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Using technology to deliver quality education in Asia


An IDRC-funded project in Asia found that distance education can be as effective as traditional face-to-face education in delivering quality teaching and a good learning experience. This finding is particularly significant for remote and resource-poor regions in countries such as Mongolia and Cambodia. The project underscored the importance of choosing appropriate technologies and mediums of distance education based on learner needs, capacities, and the socio-economic context.

Impact on policy and practice

The project led to important changes in distance education policy and practice in Asia.

Researchers developed a guideline to ensure quality in distance education. It is now being used as a reference by educational institutions such as the Asean Cyber University, and by governments undertaking distance education in Asia. And based on input from project grantees, policymakers in Laos, Cambodia, and Mongolia are planning to develop quality assurance policies and standards in non-formal distance education. Drawing on the experience of 16 distance education and e-learning institutions, Quality Assurance in Distance Education and E-learning discusses the main challenges in developing quality assurance systems in Asia and offers some solutions.

The project also explored the potential of open educational resources (OERs) in ensuring equitable access to knowledge and learning. OERs are teaching, learning, and research resources freely available in the public domain. As a result of the project’s work, many countries in the region are pushing the agenda on OERs. Some examples include:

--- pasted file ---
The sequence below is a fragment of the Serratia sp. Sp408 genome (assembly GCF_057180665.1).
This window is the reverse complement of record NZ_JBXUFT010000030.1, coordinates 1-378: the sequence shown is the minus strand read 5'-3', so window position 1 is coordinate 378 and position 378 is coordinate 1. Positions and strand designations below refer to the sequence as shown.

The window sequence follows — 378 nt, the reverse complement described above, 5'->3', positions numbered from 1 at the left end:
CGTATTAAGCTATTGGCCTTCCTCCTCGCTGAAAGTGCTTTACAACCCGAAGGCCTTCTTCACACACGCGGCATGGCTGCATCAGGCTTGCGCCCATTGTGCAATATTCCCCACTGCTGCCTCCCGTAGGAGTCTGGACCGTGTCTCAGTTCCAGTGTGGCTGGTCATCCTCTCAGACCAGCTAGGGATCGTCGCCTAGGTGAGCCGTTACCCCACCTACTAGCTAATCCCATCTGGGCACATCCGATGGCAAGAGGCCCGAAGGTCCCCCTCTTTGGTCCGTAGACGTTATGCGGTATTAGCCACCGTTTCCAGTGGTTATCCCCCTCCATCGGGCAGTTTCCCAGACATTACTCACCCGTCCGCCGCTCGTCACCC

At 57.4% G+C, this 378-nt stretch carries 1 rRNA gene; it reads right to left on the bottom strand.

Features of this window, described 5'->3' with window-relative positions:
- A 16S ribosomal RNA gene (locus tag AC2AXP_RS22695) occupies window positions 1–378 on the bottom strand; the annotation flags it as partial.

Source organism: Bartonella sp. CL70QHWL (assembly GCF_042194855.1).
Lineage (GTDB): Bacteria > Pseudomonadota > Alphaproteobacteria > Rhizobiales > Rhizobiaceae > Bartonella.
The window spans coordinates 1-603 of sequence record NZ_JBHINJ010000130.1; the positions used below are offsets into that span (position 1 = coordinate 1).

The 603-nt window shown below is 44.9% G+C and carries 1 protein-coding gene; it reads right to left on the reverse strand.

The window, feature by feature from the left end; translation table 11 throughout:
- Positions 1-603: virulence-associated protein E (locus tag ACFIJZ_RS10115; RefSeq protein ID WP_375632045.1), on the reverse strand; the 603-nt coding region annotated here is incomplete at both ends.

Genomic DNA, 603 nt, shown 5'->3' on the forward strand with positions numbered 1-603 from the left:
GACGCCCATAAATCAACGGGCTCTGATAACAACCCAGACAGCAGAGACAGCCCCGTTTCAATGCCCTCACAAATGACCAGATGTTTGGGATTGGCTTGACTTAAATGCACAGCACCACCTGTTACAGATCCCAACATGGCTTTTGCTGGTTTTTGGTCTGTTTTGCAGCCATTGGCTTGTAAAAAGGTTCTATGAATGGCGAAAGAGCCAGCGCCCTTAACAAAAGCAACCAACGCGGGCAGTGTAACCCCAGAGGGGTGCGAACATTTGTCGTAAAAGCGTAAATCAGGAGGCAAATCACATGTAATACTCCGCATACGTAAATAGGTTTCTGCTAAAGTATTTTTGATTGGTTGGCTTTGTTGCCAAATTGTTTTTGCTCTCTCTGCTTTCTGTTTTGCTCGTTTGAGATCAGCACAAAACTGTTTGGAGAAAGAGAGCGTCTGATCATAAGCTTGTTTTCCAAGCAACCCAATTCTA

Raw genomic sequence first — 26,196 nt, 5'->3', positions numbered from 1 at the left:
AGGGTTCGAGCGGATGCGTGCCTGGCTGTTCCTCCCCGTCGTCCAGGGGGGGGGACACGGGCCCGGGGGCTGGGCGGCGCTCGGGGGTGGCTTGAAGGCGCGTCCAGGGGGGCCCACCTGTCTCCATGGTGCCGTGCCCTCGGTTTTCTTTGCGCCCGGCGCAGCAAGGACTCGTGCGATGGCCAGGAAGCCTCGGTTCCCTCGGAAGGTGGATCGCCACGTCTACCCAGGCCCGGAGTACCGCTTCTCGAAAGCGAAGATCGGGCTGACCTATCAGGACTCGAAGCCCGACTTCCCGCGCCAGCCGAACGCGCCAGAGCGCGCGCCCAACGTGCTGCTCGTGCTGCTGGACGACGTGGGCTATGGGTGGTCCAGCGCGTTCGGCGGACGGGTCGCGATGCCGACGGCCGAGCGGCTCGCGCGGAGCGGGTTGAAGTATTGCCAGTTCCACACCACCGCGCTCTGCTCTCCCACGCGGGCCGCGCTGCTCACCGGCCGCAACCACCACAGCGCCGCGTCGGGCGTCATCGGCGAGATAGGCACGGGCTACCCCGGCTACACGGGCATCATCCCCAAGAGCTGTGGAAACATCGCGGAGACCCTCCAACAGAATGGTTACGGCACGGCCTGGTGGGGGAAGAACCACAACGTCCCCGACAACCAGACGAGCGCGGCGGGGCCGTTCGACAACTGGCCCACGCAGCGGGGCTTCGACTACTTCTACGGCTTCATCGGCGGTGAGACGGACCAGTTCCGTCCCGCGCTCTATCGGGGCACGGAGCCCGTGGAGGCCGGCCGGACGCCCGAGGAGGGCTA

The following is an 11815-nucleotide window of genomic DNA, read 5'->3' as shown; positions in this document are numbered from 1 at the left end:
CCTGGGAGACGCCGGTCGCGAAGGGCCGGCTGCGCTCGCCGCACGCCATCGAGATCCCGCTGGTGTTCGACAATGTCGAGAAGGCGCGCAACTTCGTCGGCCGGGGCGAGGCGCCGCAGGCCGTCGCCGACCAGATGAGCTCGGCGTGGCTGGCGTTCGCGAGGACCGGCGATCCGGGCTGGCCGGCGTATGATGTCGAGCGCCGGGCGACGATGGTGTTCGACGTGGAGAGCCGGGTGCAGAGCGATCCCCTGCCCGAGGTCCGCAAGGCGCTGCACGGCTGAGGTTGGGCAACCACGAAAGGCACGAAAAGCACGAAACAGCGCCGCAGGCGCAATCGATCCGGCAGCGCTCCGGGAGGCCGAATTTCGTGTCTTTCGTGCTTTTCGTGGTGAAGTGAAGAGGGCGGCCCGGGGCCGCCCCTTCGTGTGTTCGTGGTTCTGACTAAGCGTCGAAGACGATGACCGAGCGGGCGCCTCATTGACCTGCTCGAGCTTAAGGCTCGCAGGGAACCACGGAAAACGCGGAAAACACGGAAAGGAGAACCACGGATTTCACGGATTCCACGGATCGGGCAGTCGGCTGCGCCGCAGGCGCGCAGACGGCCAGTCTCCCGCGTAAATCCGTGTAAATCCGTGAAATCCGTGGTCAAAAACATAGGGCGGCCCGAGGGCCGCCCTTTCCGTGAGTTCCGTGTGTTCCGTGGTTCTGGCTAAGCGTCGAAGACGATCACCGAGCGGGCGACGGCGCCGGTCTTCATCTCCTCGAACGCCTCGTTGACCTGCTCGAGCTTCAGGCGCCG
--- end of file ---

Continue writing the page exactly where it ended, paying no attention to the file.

• A policy workshop held in Cambodia in collaboration with the Ministry of Education, Youth, and Sports led to the development and adoption of Open Distance Learning policy guidelines by the Ministry
  • Indonesia launched its own OER framework, and the Malaysian Ministry of Education is currently exploring a national policy framework on OER
  • Hong Kong is launching an Open Text Book program
  • A number of universities in Asia such as the Indira Gandhi National Open University, the Open University of Indonesia, Wawasan Open University Malaysia, Virtual University of Pakistan, as well as a consortium of the Indian Institutes of Technology, are implementing or developing policies to make learning materials available as OERs

The book Open Educational Resources: An Asian Perspective brings together country reports and case studies from China, Hong Kong, India, Indonesia, Japan, Korea, Malaysia, Pakistan, the Philippines, and Vietnam.

IDRC's Information and Networks program is now supporting a global research network to explore the impact of OERs on learning and education policies.